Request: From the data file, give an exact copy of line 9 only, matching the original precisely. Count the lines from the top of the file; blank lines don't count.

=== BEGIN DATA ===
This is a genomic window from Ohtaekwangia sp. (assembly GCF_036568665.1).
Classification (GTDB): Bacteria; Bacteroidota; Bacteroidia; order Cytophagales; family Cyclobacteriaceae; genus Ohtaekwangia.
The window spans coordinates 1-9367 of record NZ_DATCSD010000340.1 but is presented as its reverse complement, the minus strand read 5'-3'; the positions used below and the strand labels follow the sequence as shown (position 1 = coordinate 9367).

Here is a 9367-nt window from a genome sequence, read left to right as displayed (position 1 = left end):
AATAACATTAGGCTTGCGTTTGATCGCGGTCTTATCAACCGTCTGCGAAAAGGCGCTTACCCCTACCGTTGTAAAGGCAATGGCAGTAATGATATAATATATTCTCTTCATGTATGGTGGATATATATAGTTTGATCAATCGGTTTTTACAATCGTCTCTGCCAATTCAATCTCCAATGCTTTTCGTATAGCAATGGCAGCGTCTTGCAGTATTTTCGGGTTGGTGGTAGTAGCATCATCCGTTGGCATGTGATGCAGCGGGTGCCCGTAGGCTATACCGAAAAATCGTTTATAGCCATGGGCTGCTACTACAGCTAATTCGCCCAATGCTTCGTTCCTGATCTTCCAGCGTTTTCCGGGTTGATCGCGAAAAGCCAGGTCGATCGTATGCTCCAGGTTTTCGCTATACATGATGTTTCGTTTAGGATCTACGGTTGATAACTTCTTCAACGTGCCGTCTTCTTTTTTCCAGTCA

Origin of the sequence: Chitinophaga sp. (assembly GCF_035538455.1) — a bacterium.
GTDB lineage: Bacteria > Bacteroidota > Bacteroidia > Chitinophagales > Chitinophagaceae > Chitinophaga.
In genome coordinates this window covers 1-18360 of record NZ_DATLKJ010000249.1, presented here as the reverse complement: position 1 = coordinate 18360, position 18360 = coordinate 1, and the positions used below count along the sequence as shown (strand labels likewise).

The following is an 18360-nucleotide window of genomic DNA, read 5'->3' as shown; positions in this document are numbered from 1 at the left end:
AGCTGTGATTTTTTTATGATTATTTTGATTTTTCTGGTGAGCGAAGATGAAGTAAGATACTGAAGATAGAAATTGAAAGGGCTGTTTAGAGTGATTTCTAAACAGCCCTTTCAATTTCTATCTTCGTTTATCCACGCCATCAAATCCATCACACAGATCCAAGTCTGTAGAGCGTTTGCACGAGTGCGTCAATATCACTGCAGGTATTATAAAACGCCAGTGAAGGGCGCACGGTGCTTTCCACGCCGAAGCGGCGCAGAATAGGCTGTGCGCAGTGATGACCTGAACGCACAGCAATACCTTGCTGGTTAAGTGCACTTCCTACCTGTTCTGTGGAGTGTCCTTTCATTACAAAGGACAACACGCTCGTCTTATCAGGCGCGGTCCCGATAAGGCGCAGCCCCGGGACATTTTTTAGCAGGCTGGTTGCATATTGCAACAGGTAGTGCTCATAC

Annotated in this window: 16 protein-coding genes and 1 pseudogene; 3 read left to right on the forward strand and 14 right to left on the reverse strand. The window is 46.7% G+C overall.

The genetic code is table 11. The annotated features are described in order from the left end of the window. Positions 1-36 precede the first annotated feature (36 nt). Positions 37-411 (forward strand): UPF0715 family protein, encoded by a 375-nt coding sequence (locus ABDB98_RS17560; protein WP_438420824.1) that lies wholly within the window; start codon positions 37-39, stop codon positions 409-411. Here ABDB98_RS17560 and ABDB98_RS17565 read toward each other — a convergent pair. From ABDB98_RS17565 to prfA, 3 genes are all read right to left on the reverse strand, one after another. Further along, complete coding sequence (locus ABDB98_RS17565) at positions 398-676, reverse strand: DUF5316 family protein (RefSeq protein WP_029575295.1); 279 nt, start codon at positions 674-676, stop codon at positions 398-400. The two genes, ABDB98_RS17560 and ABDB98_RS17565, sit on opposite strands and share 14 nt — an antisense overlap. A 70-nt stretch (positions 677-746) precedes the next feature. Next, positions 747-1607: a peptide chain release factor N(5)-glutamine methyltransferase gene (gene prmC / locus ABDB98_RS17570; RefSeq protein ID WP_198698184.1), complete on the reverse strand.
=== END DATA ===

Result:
The following is an 18360-nucleotide window of genomic DNA, read 5'->3' as shown; positions in this document are numbered from 1 at the left end: